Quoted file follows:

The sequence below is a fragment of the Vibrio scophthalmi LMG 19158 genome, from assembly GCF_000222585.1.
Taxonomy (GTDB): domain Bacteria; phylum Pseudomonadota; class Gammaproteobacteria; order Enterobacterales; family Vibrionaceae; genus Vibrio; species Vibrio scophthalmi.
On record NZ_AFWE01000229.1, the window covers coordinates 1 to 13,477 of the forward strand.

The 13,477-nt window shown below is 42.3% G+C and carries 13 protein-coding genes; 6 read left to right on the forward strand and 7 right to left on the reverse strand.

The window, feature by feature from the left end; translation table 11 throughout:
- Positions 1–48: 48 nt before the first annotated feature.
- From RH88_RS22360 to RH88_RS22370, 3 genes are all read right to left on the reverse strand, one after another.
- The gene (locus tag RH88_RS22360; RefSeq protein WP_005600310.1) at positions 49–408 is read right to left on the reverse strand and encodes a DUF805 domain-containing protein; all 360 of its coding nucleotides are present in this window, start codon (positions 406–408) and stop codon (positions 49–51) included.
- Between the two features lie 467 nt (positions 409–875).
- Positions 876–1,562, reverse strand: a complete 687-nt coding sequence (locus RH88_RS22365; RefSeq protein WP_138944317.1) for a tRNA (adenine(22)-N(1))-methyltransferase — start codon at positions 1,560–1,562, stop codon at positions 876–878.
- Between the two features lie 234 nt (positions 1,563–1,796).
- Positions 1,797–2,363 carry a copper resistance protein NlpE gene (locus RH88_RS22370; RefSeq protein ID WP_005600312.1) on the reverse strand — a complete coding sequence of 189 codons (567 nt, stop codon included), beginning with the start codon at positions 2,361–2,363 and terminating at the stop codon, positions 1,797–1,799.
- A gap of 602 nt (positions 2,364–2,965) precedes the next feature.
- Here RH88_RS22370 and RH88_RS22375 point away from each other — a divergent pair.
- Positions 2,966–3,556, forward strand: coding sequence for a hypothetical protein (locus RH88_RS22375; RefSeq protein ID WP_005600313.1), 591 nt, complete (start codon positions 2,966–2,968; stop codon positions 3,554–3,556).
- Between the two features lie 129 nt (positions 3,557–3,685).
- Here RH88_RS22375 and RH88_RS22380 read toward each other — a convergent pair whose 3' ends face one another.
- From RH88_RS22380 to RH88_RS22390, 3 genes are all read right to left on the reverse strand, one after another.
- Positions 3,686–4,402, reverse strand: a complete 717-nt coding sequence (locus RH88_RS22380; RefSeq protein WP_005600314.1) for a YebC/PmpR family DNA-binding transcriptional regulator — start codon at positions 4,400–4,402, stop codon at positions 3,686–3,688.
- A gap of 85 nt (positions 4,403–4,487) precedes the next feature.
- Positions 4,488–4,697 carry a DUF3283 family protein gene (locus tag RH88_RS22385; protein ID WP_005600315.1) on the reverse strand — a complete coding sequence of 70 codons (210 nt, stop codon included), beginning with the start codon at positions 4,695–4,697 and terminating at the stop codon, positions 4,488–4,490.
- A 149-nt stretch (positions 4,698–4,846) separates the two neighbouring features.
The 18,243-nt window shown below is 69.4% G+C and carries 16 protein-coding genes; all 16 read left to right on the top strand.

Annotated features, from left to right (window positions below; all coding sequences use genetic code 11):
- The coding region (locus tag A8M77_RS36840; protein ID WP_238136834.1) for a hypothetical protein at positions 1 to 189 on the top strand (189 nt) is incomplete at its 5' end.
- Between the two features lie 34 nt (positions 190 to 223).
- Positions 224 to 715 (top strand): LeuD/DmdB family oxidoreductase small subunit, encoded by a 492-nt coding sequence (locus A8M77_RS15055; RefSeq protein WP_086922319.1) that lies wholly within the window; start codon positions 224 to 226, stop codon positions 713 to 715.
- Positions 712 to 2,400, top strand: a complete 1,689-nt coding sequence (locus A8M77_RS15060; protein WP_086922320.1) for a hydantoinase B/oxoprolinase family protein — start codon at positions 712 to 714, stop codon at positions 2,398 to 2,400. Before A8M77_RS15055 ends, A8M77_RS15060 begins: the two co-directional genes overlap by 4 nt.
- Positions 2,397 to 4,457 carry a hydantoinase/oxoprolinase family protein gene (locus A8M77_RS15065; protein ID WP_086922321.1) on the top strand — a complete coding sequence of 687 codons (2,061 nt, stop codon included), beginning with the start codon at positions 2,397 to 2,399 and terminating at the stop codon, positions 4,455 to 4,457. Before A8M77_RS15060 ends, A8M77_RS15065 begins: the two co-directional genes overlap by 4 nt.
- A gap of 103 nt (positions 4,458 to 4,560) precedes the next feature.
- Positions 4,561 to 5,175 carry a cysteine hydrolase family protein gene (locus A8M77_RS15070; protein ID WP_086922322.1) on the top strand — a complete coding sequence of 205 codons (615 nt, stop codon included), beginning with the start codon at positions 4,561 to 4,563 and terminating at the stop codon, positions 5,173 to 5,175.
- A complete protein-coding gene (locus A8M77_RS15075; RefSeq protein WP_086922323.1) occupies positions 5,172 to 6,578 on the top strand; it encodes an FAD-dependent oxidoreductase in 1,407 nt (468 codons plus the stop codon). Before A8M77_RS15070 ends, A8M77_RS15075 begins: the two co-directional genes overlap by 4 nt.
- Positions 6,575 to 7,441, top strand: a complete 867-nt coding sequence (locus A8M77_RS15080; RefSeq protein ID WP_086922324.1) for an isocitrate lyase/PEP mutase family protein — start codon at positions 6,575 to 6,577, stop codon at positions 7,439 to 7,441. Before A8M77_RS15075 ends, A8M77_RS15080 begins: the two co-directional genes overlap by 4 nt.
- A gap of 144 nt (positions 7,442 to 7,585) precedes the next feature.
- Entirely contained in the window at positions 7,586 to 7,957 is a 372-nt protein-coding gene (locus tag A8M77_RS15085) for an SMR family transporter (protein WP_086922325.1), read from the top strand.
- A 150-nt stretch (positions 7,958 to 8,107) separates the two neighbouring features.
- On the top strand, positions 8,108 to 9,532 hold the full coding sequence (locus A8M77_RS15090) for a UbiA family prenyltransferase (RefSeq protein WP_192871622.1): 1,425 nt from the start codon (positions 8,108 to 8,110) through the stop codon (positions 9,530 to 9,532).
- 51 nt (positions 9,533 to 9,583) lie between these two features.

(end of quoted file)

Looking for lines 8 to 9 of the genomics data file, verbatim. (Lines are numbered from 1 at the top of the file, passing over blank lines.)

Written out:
- The gene (locus tag RH88_RS22360; RefSeq protein WP_005600310.1) at positions 49–408 is read right to left on the reverse strand and encodes a DUF805 domain-containing protein; all 360 of its coding nucleotides are present in this window, start codon (positions 406–408) and stop codon (positions 49–51) included.
- Between the two features lie 467 nt (positions 409–875).